Tired of hearing the same songs on the radio while driving? Have you filled up the portable CD case in your car and still want greater variety?
Consider an MP3 player for your car.
Unfortunately, when it comes to playing computer music files, the pickings from most automakers are slim. Many new cars come with only a CD or cassette player - sometimes both. Some also have built-in CD changers, increasingly in the dashboard rather than in the trunk. But most CD players in cars can't play CDs recorded in MP3 format.
A few automakers, however, have introduced car stereos over the past few years that will play MP3 files burned onto CDs, notably Lexus, Scion (Toyota's new "youth" brand), the Mazdaspeed Protégé, and the Honda Element.
The Element not only plays MP3 CDs, it sports an external audio jack for portable MP3 players. That means you can plug in your iPod or other MP3 player during your morning commute, then unplug it and take it into the office. No other vehicle on the market today makes it so easy to play and port music in that format.
Another option is to have a computer hard drive in the car. Mazda's Protégé offers the Kenwood Audiokeg, while Volkswagen sells the PhatNoise. For about $800, both Mazda and Volkswagen will mount these hard drives in the trunk of the car. Pop out the hard drive, connect it to your home computer, and you can download thousands of songs in the MP3 format. The advantage of the Mazda and VW systems is that they work with the car's built-in stereo controls.
"For people who are into music, it's a great way to carry your music library with you," says Robert Davis, product manager for the Mazdaspeed Protégé.
The Audiokeg can hold as many as 5,000 songs in the MP3 format, which compresses audio data into a smaller sizes than a CD while retaining the clarity of digitally recorded music.
Most CD changers found in today's automobiles can hold only about six CDs, the equivalent of roughly six hours of music. New portable MP3 players hold thousands.
Yet even the most ardent music lovers aren't likely to rush out to buy a new car so they can get a factory-installed MP3 player. For them, companies offer various ways to retrofit their existing vehicles with the new technology.
The simplest solution is a cassette adapter. The adapter, which you push into the cassette player like an actual tape, has a cord that connects to the earphone plug of the MP3 player. Start the MP3 player, and the music comes out the car's speakers.
But the technology faces two challenges. First, cassette adapters tend to downgrade sound quality. Second, many car stereos today don't have cassette players.
As a result, more consumers are turning to the RF (radio frequency) antenna adapter. It's a small electronic box installed behind the dashboard, which sits between the antenna and the antenna port on the back of the radio. A wire leading to the front of the dashboard provides a jack to plug in your portable MP3 player. Since the adapter generates a low radio frequency on the FM band, users simply tune their radios to that frequency to listen to their recorded music. The advantage to RF is high-quality sound. The disadvantage: costly installation. And the proper frequency may not be available in cities that have radio stations using that frequency on the radio dial.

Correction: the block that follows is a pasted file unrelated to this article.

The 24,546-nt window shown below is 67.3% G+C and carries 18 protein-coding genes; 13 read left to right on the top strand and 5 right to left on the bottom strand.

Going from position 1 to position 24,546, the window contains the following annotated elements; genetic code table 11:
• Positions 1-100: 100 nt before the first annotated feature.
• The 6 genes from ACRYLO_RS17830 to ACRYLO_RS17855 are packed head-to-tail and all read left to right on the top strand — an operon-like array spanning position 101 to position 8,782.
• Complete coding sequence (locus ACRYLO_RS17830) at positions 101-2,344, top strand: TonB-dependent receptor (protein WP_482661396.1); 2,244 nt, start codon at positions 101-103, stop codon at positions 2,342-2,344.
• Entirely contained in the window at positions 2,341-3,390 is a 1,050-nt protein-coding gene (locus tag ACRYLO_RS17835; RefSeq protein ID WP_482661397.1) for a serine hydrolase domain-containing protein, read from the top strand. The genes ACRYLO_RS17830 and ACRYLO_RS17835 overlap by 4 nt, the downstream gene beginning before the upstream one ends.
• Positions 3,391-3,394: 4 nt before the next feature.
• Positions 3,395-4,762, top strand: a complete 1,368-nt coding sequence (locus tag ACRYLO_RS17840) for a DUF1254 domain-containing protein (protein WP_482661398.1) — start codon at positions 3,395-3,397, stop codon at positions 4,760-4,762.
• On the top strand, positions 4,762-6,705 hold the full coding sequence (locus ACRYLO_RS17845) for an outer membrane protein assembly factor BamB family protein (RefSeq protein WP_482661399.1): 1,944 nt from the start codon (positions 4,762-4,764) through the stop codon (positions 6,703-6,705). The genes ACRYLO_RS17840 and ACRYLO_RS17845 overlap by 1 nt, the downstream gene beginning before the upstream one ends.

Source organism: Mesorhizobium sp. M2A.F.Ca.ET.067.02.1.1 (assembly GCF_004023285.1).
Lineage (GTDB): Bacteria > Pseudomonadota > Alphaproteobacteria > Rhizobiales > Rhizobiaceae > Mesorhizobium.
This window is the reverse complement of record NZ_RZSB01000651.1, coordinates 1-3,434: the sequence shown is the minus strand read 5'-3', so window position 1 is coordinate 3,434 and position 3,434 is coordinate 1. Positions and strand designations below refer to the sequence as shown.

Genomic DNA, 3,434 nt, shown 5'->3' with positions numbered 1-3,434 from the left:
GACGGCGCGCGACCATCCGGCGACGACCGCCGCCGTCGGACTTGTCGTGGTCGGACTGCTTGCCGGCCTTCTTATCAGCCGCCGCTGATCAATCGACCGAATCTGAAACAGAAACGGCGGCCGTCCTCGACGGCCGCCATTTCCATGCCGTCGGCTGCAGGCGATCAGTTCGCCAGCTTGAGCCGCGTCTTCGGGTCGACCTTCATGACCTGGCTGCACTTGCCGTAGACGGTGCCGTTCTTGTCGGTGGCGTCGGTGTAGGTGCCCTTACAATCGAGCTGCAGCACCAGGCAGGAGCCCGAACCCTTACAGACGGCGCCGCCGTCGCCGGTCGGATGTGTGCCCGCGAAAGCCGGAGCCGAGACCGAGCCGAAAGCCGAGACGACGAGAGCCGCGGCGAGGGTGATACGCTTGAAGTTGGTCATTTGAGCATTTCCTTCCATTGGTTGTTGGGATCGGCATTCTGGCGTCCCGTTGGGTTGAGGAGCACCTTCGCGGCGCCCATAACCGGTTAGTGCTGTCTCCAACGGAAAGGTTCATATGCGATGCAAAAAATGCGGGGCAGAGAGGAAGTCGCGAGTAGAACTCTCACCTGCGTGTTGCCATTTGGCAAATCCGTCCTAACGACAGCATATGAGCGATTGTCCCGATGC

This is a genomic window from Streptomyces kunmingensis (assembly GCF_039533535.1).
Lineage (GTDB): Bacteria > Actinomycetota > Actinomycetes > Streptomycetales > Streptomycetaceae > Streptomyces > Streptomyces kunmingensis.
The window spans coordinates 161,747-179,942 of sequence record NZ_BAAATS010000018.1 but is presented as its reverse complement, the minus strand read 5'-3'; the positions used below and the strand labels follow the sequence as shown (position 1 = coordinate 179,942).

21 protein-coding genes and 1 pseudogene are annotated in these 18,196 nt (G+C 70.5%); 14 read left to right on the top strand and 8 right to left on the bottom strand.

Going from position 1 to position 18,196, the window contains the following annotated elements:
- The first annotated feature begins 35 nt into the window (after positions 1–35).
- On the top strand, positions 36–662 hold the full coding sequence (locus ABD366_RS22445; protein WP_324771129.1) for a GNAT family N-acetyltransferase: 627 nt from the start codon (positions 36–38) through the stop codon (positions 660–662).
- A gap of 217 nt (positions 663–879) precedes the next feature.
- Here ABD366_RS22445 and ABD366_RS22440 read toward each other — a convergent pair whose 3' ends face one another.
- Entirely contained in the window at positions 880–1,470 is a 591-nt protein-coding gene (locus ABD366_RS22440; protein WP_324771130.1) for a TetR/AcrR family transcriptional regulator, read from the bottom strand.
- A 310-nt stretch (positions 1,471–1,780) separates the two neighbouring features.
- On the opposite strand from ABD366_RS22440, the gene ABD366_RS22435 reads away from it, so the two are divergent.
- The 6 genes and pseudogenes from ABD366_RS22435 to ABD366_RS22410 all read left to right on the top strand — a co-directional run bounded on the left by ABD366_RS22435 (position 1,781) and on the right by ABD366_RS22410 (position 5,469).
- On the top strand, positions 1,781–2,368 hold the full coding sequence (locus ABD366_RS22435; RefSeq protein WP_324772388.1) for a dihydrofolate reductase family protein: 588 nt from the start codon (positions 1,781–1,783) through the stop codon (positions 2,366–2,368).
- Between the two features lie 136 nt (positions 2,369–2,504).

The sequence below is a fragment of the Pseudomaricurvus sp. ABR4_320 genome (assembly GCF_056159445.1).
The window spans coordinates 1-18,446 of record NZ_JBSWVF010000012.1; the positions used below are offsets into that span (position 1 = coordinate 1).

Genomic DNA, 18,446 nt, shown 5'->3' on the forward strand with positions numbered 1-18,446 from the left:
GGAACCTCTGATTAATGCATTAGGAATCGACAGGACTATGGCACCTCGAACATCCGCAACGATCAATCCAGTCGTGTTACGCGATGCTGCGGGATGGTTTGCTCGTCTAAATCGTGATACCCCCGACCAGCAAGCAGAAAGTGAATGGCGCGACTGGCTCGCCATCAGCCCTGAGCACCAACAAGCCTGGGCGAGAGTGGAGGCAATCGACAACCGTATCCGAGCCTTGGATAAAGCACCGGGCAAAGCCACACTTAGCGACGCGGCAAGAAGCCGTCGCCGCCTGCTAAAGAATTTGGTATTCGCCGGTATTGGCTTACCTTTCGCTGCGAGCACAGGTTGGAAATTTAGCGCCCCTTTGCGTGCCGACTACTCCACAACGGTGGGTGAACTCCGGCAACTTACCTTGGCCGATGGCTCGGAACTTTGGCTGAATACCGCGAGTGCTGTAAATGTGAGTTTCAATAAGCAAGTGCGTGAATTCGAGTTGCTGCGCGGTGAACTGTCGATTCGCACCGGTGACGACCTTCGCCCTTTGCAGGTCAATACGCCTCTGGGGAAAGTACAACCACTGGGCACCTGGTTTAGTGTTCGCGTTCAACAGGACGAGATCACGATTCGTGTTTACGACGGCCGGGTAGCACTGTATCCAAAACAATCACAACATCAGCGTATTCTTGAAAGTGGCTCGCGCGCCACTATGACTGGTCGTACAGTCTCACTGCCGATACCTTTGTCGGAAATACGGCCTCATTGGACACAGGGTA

A cheaper alternative is an RF adapter that simply mounts onto the MP3-player, such as Griffin Technology's iTrip, for the popular Apple iPod. These adapters turn the player into a portable FM radio station broadcasting from inside the car on one of three frequencies you choose. The car's standard radio antenna picks up the signal. While these devices are more portable than other RF adapters, they're subject to frequent interference and quickly run down batteries on portable devices.
More elaborate retrofits involve mounts for the player and external power supplies that plug into the car's cigarette-lighter socket. Another alternative: a car stereo with a CD player capable of playing MP3 files. Such aftermarket stereos are priced at $200 and up, and many come with tiny buttons, making it difficult to change the station or adjust sound settings.
Many consumers have wound up using these aftermarket devices because audio technology evolves faster than car design, which typically moves on a five-year cycle.
"If you follow the progression of the CD player, this pretty much follows that pattern" says Matt Swanston, a spokesman for the Consumer Electronics Association in Arlington, Va. "Every time you get a significant advance in audio technology, these types of adapters come around."
Already, audio technology looks poised to make another leap - even before most automakers have jumped onto the MP3 bandwagon. MP3s are steadily being eclipsed by other types of compressed music formats - such as .WMA, AAC, and .ram files - that take even less space on a hard drive and offer bigger sound.